Energy Resources Lying Beneath Our Feet

By March 4, 2007Energy

Thanks to technological advances, corporate risk-taking and investment by energy companies, Arkansas is emerging as the next leading state in natural gas production. The Fayette Shale field could prove as nearly as productive as the Barnett Field in north Texas, which produced 630 billion cubic feet of natural gas last year. The AP reports:

Houston-based Southwestern Energy Co. did not discover the Fayetteville Shale nor invent the technology to shatter its hold on a buried treasure, but it and its Arkansas subsidiary, SEECO Inc., discovered that it held commercial potential like the Barnett.

Also important, Southwestern Energy was willing to place a bet — up to $700 million by the end of last year and another $900 million in 2007 — that new “frac treatment” technology used in the Barnett could also be used here.

“We ‘discovered’ an idea,” says Harold M. Korell, Southwestern Energy’s chairman, president and chief executive officer. “But until we started drilling wells, we didn’t know it would produce gas. I was very excited in 2002 as the pieces were coming together.”

As NAM President John Engler pointed out last month in releasing the NAM’s energy plan, “Energy Security for American Competitiveness,” research and development produces the kind of technological breakthroughs — in this case, water frac treatment — that allows the profitable development of previously unattainable energy resources, such as the Barnett Field’s natural gas. As Gov. Engler said,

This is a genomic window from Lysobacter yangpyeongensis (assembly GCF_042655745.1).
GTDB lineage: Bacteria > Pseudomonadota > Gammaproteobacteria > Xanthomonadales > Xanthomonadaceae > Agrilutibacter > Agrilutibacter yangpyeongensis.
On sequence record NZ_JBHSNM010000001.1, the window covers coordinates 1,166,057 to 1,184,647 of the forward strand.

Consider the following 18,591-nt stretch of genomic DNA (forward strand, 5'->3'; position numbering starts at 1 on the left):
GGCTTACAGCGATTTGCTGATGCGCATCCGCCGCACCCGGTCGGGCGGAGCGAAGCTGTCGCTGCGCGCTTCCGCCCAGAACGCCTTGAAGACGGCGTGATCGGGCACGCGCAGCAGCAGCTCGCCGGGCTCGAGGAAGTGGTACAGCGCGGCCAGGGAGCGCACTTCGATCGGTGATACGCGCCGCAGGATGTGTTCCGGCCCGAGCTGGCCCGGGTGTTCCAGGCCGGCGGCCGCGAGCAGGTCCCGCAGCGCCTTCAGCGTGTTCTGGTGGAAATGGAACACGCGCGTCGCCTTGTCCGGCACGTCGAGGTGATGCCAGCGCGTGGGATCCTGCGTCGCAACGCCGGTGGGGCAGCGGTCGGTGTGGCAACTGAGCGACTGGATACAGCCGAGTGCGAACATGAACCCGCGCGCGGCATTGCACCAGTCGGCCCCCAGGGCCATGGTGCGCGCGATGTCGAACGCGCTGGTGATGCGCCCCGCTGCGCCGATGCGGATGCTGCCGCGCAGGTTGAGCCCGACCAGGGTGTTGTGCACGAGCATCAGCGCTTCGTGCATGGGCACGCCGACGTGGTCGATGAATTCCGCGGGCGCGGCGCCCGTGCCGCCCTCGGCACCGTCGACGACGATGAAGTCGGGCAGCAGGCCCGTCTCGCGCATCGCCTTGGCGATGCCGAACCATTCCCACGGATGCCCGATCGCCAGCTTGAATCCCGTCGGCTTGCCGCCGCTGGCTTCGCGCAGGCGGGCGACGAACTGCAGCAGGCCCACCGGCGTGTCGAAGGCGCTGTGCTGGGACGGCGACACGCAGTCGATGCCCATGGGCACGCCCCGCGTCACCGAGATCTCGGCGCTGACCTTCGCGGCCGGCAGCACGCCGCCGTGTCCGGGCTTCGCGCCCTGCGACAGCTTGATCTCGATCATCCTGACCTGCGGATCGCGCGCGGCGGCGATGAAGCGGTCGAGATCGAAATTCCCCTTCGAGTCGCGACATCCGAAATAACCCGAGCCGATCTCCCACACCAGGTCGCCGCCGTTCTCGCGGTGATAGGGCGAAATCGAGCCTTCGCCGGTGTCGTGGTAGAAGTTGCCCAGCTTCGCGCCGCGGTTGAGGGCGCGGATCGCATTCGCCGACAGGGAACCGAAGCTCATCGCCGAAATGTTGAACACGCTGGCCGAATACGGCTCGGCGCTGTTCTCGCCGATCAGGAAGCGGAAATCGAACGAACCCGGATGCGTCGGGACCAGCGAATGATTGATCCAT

There’s a lot of shale in this country, and a lot more exploration to be done. The R&D part is an essential part of how we strive for energy security.

There is indeed a lot of shale in this country.

BIRMINGHAM, Ala. — Energy companies are scrambling for drilling rights in north-central Alabama, where geologists have discovered a natural gas formation with the potential to rival any in the country.

Drillers have bought gas rights on 500,000 acres in and around St. Clair County during the past two years, paying up to $500 an acre plus a share of potential revenues. They now want state permission to begin widespread production on 40 square miles in and around Ashville, 37 miles northeast of Birmingham, according to Alabama Oil and Gas Board records. The site’s proposed name is the Big Canoe Creek Field.

Geologists compare the area’s potential to that of a legendary North Texas natural gas field called the Barnett Shale, which has grown to 5,000 square miles and produces more energy than any other onshore gas field in the country.

All the research in the world will just sit on computer hard-drives unless companies and stockholders make the investments that put it to use. Thank goodness for profits, a powerful, indeed essential, incentive for achieving energy security.